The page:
We Had A Working

in an earlier chapter, I mentioned the Christmas calamity when the house burned.  Since there was no insurance, the community made donations to help the family get back to housekeeping.

In the same spirit, the people of the community responded to a call for assistance.  In 1940, the old house we occupied was inadequate for our needs.  We slept two adults and three children in one  room, and two children in the adjoining dining room kitchen.  We needed additional space, screens on the windows and doors, and a door knob for the front door.  All winter logs were cut and hauled to the sawmill.  As a result, in the early spring enough had been assembled to build a house.  The foundation and sills had been erected,  and we decided to have a working.  The of the community responded, and around eight to ten men came.  During the day they made great progress on the house.  It was somewhat dried in so work could continue part time in the future.

In a succeeding year, the working was duplicated.  The men of the area came and helped build a new and much larger barn.  I can't remember how many days the men worked, but probably two or three.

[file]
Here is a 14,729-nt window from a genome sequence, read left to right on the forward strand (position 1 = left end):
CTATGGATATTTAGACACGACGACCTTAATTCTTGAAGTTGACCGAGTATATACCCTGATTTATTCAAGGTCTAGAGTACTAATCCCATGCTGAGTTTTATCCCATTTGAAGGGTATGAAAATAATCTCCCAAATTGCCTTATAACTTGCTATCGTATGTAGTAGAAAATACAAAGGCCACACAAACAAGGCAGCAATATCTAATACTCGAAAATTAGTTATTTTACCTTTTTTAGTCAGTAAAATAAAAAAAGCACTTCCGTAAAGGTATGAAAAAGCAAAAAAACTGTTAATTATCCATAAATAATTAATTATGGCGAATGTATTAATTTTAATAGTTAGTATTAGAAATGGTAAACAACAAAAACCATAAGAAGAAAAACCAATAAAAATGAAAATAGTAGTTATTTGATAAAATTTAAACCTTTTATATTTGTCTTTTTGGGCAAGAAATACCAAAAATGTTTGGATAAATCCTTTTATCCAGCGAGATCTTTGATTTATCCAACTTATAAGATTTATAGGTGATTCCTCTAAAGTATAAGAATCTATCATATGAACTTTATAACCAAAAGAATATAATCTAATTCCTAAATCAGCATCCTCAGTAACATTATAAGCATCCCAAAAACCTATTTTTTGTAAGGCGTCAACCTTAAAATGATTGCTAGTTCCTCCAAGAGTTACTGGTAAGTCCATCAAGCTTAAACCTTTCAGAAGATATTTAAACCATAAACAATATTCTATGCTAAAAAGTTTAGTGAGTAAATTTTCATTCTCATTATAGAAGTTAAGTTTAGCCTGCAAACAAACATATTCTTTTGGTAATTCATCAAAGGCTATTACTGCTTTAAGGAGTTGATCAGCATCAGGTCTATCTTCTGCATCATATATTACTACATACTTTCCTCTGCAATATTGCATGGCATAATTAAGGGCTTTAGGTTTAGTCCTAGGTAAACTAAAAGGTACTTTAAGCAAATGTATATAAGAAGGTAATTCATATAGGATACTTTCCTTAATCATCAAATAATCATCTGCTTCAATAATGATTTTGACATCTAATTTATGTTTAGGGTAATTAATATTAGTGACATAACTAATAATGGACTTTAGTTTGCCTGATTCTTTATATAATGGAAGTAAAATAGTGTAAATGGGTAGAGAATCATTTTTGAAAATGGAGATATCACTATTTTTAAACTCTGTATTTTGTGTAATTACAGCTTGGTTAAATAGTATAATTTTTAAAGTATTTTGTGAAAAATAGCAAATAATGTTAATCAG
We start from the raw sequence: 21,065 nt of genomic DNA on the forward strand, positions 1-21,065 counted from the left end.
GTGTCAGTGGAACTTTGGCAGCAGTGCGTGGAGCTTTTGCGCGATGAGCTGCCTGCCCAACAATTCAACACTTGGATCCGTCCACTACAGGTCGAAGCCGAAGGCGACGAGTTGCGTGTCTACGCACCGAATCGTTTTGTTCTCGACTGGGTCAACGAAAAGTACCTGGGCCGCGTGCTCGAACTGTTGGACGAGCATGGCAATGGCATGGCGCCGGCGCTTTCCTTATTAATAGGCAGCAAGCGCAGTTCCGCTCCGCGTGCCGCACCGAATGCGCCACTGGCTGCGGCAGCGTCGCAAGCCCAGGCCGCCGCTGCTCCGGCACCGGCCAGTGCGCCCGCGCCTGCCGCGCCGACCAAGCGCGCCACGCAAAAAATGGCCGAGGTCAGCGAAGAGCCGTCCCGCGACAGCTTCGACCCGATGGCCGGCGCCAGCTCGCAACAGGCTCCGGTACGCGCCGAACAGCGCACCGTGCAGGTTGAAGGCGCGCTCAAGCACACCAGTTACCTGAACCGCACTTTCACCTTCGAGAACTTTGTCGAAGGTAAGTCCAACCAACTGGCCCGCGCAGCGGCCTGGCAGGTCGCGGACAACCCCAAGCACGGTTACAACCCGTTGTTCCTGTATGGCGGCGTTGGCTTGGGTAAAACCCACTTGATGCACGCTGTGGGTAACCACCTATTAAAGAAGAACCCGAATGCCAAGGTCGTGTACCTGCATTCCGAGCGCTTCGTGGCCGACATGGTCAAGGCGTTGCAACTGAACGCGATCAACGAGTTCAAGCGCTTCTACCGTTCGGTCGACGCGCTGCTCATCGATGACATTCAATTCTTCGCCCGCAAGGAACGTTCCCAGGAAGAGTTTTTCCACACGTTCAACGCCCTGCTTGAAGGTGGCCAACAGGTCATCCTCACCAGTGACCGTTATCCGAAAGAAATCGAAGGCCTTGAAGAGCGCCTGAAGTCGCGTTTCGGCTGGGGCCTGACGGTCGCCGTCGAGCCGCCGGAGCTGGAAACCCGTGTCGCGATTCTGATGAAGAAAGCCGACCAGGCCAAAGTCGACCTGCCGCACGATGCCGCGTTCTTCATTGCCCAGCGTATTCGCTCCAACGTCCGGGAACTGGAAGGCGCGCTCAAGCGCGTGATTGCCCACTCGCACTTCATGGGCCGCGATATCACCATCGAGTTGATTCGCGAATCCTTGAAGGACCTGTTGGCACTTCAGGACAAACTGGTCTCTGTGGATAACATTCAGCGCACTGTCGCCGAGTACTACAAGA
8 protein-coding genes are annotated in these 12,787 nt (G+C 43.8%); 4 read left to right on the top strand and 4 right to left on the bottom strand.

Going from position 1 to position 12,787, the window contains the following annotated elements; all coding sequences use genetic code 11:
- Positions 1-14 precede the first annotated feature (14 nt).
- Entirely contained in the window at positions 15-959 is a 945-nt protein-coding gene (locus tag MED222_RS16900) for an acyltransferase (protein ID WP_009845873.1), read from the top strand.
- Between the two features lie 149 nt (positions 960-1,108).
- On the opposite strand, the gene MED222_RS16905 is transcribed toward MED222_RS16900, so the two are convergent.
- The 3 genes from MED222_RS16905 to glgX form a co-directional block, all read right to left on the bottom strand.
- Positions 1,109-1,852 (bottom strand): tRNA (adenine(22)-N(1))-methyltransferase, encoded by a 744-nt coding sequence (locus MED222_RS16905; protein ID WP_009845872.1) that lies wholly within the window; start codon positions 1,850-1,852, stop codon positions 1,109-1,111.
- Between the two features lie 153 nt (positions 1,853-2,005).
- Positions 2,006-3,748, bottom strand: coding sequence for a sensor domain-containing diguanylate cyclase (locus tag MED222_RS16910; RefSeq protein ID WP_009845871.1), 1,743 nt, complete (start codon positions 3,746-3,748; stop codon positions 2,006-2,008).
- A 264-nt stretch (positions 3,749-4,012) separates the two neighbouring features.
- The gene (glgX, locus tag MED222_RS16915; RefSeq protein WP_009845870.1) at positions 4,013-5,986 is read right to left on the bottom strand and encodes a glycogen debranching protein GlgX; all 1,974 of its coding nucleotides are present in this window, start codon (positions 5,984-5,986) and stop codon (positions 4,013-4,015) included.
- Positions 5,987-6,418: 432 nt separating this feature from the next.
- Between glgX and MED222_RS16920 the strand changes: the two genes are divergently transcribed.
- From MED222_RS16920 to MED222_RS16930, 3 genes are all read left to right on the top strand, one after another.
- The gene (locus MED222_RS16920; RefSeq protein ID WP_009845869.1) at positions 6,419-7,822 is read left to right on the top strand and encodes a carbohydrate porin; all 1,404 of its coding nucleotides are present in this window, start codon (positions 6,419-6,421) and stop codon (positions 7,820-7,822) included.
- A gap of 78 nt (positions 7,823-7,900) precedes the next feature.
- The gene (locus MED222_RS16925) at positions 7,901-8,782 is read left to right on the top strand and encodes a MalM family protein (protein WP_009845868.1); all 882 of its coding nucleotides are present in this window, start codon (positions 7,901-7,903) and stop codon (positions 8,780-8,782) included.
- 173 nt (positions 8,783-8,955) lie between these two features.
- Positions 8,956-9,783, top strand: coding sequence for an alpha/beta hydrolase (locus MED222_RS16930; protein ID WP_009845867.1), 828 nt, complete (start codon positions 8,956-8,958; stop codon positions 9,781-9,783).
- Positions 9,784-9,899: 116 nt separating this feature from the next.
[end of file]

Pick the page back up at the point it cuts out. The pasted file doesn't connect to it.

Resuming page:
In the years previous to our workings, Daddy took part in several- the community helped each other.

One huge part of a working was the preparation of the food by the host's wife to feed the large number of hungry workers.  Not to be outdone by the men, some women came to help with the food.

At the time of the working, my daddy was concerned that his father might not know that the event was to be held.  As a boy of about thirteen, I was sent the four miles to Grandpaw's house to tell him.  He had some activity he couldn't cancel and could not go.  He sent a silver dollar by me to hire someone in his place.

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